“A City Place, Come What May”
Robert McCaughey Tells Columbia’s Story

Columbia’s has been a disputatious history”—so opens Robert McCaughey’s Stand, Columbia: A History of Columbia University, published by Columbia University Press on the eve of Columbia 250. Woven from interviews, archives, prior histories, Trustee records, University Seminar proceedings, and myriad other sources unearthed in six years of research, McCaughey’s lively narrative traces the ups and downs and ups of Columbia’s distinguished and—yes—contentious past.

Columbia’s Individuals

I began much as a social historian would, by looking at Columbia's major social constituencies (Trustees, administrators, faculty, and students) but soon found that the somewhat old-fashioned emphasis on leaders—in this case presidents like Nicholas Murray Butler and Grayson Kirk, in different ways—could not be entirely abandoned. Leadership has been key to Columbia, at least from the 1860s on. We have benefited or struggled according to the quality of our leaders. In the last 35 years we have certainly been fortunate in that regard.

Surprising Butler

Living with Nicholas Murray Butler for a better part of four or five chapters, I found myself attracted to his abilities, including his capacity not to be bamboozled by faculty. Butler went too far in accommodating certain Trustees early in his administration, and he went much too far covering himself at the end—indeed that was his preoccupation. But in between there were 20 years there when he really did operate as the most effective academic president in the country.

Many Columbias

The discontinuities are impressive. The break between King’s College and everything that comes after is more significant than that between any other of the eight Colonial colleges and their post-Revolutionary successors. The break between early Columbia College, which really runs to the 1850s, and the university that emerges in the second half of the nineteenth century is by an order of magnitude incomparable with change at any other ongoing institution. In the late nineteenth century Columbia acted more like Johns Hopkins or Chicago or Stanford, which were brand new, than like Harvard or Yale or Princeton.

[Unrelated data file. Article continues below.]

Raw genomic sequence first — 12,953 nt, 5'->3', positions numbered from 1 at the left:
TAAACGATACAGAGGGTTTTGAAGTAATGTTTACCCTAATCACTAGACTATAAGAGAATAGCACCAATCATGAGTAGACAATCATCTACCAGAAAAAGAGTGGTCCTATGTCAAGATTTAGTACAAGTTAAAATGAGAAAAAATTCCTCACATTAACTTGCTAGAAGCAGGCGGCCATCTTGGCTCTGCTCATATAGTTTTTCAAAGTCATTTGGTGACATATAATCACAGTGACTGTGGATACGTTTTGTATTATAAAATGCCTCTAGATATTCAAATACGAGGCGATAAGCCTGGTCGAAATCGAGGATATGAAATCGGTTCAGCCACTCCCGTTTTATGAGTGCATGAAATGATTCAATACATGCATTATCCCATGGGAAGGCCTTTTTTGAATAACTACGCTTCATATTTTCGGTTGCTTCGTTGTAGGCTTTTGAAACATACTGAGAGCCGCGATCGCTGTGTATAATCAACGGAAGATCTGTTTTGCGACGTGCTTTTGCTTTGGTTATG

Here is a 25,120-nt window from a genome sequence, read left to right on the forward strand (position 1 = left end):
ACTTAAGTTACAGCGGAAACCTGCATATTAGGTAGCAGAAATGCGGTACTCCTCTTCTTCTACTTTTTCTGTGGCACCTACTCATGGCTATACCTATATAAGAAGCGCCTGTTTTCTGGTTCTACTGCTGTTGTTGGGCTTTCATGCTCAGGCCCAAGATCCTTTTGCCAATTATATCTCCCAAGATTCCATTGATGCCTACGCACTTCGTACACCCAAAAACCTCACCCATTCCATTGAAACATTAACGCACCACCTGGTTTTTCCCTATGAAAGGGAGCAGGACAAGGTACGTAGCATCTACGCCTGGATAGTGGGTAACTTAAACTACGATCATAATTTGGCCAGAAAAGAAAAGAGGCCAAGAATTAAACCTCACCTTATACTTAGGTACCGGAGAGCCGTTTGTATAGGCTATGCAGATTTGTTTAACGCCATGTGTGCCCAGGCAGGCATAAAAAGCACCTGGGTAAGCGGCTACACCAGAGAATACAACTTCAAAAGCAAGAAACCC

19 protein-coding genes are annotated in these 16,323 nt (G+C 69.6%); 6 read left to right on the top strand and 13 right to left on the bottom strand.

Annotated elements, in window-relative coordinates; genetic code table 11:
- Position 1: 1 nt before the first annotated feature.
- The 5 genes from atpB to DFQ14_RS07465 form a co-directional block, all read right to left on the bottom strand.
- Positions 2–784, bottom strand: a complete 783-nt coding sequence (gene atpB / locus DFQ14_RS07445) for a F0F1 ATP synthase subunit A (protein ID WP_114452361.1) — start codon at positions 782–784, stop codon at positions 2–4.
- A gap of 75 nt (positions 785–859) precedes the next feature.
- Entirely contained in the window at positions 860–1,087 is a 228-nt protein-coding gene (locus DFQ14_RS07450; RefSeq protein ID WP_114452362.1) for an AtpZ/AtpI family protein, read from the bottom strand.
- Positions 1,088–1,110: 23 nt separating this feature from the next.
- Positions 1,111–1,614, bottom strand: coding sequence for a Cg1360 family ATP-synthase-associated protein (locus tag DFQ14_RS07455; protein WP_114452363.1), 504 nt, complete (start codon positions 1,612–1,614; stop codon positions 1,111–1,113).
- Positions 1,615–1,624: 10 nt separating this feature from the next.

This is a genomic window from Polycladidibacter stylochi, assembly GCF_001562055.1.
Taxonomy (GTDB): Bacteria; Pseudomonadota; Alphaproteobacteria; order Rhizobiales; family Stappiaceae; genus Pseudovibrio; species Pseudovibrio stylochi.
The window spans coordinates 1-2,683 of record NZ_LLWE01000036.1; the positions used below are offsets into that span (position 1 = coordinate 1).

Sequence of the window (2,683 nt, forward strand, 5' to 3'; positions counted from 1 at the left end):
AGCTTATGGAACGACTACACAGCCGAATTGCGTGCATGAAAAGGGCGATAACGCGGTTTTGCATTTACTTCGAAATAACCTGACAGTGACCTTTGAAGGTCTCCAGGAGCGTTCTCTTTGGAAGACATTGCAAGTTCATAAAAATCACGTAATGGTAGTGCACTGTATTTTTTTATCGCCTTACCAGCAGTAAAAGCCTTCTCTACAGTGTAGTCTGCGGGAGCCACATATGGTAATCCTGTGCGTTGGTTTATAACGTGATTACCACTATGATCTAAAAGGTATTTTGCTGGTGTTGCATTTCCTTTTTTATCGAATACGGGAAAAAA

Recentering the College

In the late 1800s, neglecting or denying Columbia’s collegiate character, its original character, was widely thought to be part of the bargain if Columbia were to become a great university. Presidents from Barnard through Butler tended to feel the need to hearken back to an earlier Columbia, or to our Colonial past, only on the most ceremonial occasions. In the last 25 years we see a growing sense that a great university can’t be great without having a distinguished college and celebrating that college. It starts in the 1980s under Michael Sovern and comes on very strong, as far as I understand, from George Rupp’s first interview with the search committee through his presidency. By the time Lee Bollinger comes on as President, taking an interest in the college becomes expected, and the celebration of the 250th certainly reflects this interest.

A City University

The cosmopolitan reality, and pretensions, of the institution link King’s College in 1754 to the present. No serious voices talk about Columbia (in the way that very serious voices can talk about Princeton or Yale) as being at some remove from the hurly-burly, a place unto itself. Columbia never bought into the Arcadian character of the college education. It has been a city place, come what may.


Interpreting the events of 1968 was obviously a key challenge. I came to reject the idea, a kind of conspiracy theorizing that has run pretty deep around Columbia, that nothing intrinsic to the institution caused events to take the shape they did—that events were caused by outside forces essentially parachuting into a campus chosen for centrality to New York and closeness to the media. I found this explanation insufficient to account for prior conditions, some leading back to the 1920s and 1930s, that shaped both the actions of the protestors and the reactions of other students, faculty, and administration.

Columbia and America

In the book I refer to the traditionally problematic Americanness of Columbia, and in fact throughout most of its history Columbia has not seen itself as much an American institution as have, say, Yale, Princeton, or Harvard. I think New Yorkers and Columbians have tended to share the tendency to see themselves as apart. My read of the very recent past, as the United States becomes truly multicultural, and even of 9/11, is that it represents a point where America is ready to embrace New York, and New York ought to be at least as willing to embrace America. And in that sense, it’s interesting that Lee Bollinger is the first Columbia President to have come from west of the 100th meridian. Columbia was first and always a city institution; it became an international university early on. It now bids fair to becoming an American institution.

—Robert McCaughey,

Anne Whitney Olin Professor of History, Barnard College